[erlang-questions] erlang-questions Digest, Vol 24, Issue 20

Andrew Thompson <>
Tue May 5 05:42:01 CEST 2009


On Mon, May 04, 2009 at 08:17:45PM -0600, John Haugeland wrote:
> There are good reasons for this behavior.  Remember that this is a realtime
> protocol translation language, that it needs to be binary safe everywhere,
> and that it expects to dump horrible crashes to the console.  As such, the
> ability to print binary safely to the console and expect character output
> rather than interpreted output is important.
> 

If you know you're going to be dumping binary data to the console then, 
yes, I guess interpreting those escape codes is bad, but completely
removing your ability to use them at all? In some ways that's even worse
because when you *do* need them they're not there. And even if I *know* I
won't be dumping large amounts of binary to the console (or if I do I
don't care if they escape codes get interpreted), I'm still stuck with
the shell nursemaiding me. In addition, it could be argued that other
systems have the same concerns about dumping binary data, but I haven't
run across another one that eats my escape codes with no appeal.

> It is my opinion that it's important for you to ask yourself a question: do
> you want color and console control, or do you want specifically ANSI/VT
> codes?  If you just want color and console control, why stick to ANSI/VT
> codes, or indeed even formatting in-datastream?  They're limiting,
> inelegant, they make ugly code, they're not particularly pervasive these
> days, and they introduce significant problems for a language that wants
> binary safe dump to console.
> 

I don't see how exactly you propose to control an xterm with anything
but ANSI codes. As for being pervasive, I'm not aware of a terminal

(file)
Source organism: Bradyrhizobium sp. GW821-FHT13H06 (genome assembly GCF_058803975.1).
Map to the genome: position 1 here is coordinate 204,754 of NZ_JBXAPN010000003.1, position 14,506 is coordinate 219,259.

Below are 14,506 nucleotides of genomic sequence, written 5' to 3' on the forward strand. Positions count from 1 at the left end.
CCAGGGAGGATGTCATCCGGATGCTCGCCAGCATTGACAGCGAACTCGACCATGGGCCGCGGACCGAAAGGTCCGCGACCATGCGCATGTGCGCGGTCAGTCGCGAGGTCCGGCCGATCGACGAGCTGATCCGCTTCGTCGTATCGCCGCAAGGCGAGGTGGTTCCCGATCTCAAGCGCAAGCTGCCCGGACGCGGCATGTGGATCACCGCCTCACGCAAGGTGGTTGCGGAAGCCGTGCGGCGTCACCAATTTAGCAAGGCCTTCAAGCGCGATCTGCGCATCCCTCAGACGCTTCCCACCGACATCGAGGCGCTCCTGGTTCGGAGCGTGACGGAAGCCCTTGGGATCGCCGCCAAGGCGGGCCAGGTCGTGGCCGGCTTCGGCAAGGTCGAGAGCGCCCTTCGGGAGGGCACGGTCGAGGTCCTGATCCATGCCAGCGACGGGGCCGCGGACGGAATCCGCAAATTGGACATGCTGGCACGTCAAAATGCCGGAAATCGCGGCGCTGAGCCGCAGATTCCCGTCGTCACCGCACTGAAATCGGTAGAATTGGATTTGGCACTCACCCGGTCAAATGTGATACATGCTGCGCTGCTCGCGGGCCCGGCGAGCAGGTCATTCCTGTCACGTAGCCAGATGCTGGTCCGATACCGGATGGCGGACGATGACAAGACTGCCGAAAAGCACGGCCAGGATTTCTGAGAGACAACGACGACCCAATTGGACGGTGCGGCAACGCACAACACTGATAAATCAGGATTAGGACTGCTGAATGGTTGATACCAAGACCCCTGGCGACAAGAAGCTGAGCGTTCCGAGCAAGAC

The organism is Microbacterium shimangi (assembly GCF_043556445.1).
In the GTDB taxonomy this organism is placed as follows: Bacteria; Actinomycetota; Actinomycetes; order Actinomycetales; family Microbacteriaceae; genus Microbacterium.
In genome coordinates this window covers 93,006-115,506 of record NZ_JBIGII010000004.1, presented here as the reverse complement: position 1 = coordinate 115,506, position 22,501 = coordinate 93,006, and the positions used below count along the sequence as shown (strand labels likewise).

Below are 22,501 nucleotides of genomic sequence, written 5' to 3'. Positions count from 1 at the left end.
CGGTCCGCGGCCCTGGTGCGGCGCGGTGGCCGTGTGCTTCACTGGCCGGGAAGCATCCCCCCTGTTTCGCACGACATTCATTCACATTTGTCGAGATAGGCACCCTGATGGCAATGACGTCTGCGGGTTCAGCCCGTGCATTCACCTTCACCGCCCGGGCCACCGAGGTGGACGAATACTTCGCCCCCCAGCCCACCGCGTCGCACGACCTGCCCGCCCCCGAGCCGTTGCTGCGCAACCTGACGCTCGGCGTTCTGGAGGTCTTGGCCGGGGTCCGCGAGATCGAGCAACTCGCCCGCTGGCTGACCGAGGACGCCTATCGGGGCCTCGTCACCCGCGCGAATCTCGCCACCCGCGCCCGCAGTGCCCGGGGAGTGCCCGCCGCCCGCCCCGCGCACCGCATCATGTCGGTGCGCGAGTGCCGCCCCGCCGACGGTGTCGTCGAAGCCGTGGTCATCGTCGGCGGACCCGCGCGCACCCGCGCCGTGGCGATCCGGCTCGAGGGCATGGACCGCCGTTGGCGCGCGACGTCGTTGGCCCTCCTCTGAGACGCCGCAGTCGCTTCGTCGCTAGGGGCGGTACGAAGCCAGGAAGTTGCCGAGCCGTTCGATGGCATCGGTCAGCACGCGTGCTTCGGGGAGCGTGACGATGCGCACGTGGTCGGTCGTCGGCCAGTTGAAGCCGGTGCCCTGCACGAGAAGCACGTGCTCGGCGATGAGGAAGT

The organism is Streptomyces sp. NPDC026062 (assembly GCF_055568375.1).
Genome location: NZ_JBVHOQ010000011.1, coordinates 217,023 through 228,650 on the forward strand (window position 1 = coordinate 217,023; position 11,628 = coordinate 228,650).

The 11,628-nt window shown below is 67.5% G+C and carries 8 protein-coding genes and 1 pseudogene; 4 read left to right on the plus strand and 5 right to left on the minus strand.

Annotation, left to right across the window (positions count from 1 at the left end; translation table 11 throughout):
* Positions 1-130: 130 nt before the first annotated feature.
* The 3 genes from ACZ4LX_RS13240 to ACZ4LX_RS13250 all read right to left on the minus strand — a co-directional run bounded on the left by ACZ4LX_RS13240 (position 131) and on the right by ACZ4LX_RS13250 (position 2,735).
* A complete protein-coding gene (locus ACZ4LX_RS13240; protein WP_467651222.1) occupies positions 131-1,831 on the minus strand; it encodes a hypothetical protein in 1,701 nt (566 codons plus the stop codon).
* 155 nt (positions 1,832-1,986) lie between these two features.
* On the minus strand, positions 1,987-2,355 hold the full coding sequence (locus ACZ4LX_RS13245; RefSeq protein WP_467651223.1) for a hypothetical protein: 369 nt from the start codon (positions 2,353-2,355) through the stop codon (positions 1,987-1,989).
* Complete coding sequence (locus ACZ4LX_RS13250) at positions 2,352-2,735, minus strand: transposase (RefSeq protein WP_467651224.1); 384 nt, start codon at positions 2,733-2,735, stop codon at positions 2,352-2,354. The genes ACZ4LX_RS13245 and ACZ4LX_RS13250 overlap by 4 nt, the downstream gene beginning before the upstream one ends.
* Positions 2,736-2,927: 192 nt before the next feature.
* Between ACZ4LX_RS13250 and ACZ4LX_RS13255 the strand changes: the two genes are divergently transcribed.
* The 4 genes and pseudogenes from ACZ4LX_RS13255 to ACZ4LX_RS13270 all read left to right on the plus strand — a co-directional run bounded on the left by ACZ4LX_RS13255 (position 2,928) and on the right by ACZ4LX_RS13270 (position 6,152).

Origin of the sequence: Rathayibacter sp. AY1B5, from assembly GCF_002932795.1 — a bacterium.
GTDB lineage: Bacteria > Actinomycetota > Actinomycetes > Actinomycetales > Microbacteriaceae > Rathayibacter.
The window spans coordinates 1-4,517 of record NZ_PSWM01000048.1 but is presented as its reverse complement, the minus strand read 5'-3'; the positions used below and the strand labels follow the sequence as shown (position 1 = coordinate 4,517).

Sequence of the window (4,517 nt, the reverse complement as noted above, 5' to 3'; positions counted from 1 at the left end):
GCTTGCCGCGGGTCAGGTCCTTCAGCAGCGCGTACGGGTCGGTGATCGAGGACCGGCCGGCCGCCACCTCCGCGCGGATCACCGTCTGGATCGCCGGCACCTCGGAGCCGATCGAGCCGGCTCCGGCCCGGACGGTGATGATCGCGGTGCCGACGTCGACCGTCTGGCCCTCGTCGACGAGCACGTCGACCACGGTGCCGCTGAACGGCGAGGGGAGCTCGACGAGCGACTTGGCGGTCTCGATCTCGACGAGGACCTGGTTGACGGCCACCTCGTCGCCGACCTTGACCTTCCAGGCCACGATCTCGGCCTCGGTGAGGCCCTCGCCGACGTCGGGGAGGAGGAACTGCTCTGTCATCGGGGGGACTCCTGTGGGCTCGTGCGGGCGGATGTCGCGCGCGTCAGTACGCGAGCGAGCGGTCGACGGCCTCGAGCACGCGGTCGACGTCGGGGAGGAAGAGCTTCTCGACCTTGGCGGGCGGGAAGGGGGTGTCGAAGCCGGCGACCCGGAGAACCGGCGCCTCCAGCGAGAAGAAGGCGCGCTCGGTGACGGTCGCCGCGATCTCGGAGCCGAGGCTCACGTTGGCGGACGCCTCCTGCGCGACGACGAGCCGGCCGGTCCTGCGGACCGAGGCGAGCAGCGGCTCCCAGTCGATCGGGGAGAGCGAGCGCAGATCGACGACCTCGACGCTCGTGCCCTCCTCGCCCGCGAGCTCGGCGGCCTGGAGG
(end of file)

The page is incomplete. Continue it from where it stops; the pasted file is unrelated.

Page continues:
emulator or a console in mainstream use that does not provide some form
of ANSI code handling (the xterm shipped with IRIX/Solaris is lacking,
but there's still some basic support). Also, I don't see the alternative
without becoming tied to some particular terminal emulator, as there's
no widespread alternative standard I'm aware of.

> How would you feel about the pen mechanism as described earlier, by
> contrast?  It would have the advantage of not affecting existing software,
> retaining the power to dump raw data to console without fear, would not
> limit you to what ANSI can do, and would end up with far more
> readable/maintainable code; at the same time it would not inject control
> codes into non-parsing interfaces, potentially breaking parsed upstream
> pipes and logging mechanisms.

I couldn't find this "pen" mechanism you mentioned earlier in the thread
so I can't really comment. I'll go try to find it again, but I still
don't understand how you propose to provide an alternative to ANSI
escape codes without patching every terminal emulator in common use.

Andrew



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